A proactive approach to snow removal that saves salt, labor time, and minimizes environmental impact, anti-icing consists of lines of liquid deicing solution sprayed on pavement before a storm. Anti-icing works by inhibiting the bond between snow, ice and pavement with a chemical freezing point depressant. This prevents the accumulation of ice and snow on the roadway surface, allowing the snow or ice to be easily removed with snow blowers or shovels. The use of anti-icing agents is a highly recommended practice in accordance with snow and ice removal best management practices.
There are several different products that can be used as anti-icing agents, including brine, sodium chloride and calcium chloride. The most effective products are liquids as they work better at preventing and breaking the bond between ice and pavement than solid rock salt. Additionally, liquids stay on the road whereas granular solids can be displaced or blown away by vehicles driving over them.
Liquids are also more effective than solids for anti-icing because they can be spread quickly and in larger volumes. This allows crews to work more efficiently and reduce the amount of product and labor needed in order to keep roads and parking lots safe during and after a winter storm. This is why anti-icing is considered to be one of the most environmentally friendly snow and ice management techniques. Less material and labor means less salt, which in turn means fewer chlorides being discharged into streams, rivers and lakes. This is because unlike deicing, which uses a high concentration of chlorine, anti-icing only requires a small amount of chemicals to be effective. This is the advantage of taking a “Salt Smart” approach to winter maintenance!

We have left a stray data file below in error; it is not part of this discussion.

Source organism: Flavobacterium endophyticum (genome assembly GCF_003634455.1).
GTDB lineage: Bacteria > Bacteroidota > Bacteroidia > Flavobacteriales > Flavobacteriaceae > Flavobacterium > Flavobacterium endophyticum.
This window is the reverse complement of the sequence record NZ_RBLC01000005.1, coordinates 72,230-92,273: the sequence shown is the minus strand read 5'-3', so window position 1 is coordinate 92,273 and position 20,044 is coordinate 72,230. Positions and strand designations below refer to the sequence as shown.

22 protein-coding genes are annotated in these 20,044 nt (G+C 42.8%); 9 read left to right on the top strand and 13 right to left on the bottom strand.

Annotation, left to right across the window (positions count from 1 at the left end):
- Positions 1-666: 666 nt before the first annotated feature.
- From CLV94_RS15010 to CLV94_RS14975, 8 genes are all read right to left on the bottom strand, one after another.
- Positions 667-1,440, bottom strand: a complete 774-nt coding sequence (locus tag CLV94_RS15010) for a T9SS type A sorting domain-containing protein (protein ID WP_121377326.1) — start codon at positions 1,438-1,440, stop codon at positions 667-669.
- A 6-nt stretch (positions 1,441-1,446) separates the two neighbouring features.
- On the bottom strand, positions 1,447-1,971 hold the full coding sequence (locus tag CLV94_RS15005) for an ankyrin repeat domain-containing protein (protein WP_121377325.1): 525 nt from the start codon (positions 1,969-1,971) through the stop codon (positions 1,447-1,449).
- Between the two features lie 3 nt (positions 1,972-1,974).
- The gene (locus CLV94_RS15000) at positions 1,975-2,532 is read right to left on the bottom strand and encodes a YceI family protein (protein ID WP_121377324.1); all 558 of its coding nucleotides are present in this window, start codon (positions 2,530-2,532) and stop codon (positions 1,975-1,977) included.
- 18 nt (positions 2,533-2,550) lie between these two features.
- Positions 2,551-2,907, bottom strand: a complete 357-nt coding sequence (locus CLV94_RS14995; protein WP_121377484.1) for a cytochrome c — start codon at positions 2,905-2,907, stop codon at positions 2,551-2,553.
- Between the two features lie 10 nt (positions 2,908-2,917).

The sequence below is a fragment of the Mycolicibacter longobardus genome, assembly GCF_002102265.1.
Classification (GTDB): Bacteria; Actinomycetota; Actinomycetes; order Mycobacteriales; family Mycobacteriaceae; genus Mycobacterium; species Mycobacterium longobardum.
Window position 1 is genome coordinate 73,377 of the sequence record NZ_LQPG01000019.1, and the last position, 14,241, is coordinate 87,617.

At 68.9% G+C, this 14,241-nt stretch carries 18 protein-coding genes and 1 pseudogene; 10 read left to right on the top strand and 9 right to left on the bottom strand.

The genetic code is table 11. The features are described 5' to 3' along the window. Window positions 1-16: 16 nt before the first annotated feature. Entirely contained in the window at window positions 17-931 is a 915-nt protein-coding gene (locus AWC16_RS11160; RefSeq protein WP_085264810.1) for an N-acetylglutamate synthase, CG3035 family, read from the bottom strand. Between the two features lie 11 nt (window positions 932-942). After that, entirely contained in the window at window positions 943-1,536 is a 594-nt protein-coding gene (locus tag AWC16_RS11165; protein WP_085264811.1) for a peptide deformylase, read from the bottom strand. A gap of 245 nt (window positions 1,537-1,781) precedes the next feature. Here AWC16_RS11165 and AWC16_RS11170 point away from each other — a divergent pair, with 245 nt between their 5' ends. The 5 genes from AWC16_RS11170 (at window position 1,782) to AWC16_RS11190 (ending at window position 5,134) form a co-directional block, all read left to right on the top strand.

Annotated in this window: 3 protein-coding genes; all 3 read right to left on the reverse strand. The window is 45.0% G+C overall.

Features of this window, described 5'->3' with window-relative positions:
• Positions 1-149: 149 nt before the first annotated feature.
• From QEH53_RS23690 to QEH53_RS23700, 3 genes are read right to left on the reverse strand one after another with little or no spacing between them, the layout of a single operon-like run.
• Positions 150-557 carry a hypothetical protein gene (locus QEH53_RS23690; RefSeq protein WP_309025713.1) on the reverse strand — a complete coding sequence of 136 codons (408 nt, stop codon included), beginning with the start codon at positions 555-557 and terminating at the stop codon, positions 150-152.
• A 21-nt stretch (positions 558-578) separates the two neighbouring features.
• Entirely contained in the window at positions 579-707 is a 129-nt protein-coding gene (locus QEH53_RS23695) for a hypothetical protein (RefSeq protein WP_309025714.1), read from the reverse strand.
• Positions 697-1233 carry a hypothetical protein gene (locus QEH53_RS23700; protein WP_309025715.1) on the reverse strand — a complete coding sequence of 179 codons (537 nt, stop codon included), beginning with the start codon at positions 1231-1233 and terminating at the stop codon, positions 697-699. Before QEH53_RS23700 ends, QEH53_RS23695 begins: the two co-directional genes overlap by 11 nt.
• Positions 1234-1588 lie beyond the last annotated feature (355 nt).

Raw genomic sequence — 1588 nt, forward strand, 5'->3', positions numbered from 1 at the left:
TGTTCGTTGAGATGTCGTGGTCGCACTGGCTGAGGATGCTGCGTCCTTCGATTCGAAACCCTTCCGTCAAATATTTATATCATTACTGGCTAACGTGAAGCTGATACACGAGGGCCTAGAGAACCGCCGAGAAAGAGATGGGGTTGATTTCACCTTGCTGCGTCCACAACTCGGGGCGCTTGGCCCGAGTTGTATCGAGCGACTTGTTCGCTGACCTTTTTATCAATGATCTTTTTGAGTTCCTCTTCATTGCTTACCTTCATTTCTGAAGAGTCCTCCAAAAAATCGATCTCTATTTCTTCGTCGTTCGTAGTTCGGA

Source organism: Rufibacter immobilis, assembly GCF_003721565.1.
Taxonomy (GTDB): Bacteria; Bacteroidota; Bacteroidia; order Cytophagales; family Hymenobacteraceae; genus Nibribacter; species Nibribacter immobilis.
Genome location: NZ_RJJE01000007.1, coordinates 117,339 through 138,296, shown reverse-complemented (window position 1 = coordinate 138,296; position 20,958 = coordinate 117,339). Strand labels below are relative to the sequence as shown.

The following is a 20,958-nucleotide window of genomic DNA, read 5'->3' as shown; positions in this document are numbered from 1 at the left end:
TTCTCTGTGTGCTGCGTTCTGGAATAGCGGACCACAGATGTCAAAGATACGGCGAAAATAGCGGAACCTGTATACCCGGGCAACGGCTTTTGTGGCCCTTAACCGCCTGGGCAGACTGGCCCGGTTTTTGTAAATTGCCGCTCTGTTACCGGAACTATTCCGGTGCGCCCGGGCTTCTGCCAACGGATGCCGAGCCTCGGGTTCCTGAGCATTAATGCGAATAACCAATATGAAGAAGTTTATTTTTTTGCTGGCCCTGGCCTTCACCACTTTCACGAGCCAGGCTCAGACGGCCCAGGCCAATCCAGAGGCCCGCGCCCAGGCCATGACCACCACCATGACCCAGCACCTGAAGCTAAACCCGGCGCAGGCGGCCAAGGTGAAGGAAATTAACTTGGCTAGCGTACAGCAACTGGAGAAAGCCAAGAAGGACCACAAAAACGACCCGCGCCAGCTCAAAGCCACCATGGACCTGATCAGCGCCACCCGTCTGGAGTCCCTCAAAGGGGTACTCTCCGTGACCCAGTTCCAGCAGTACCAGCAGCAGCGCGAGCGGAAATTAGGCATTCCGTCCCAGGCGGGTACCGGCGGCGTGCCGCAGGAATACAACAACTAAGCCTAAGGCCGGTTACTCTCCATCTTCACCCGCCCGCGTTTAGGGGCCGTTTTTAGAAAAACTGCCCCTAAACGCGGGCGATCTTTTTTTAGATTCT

Rock salt is a tried and true winter solution for snow removal. It is inexpensive, effective at a wide range of temperatures, and is easy to find in most locations. It can be purchased in bulk or by the bag and spread manually or with a salt spreader following manufacturer instructions. It also works well in conjunction with plowing and shoveling to quickly minimize the risks of slippery sidewalks and driveways.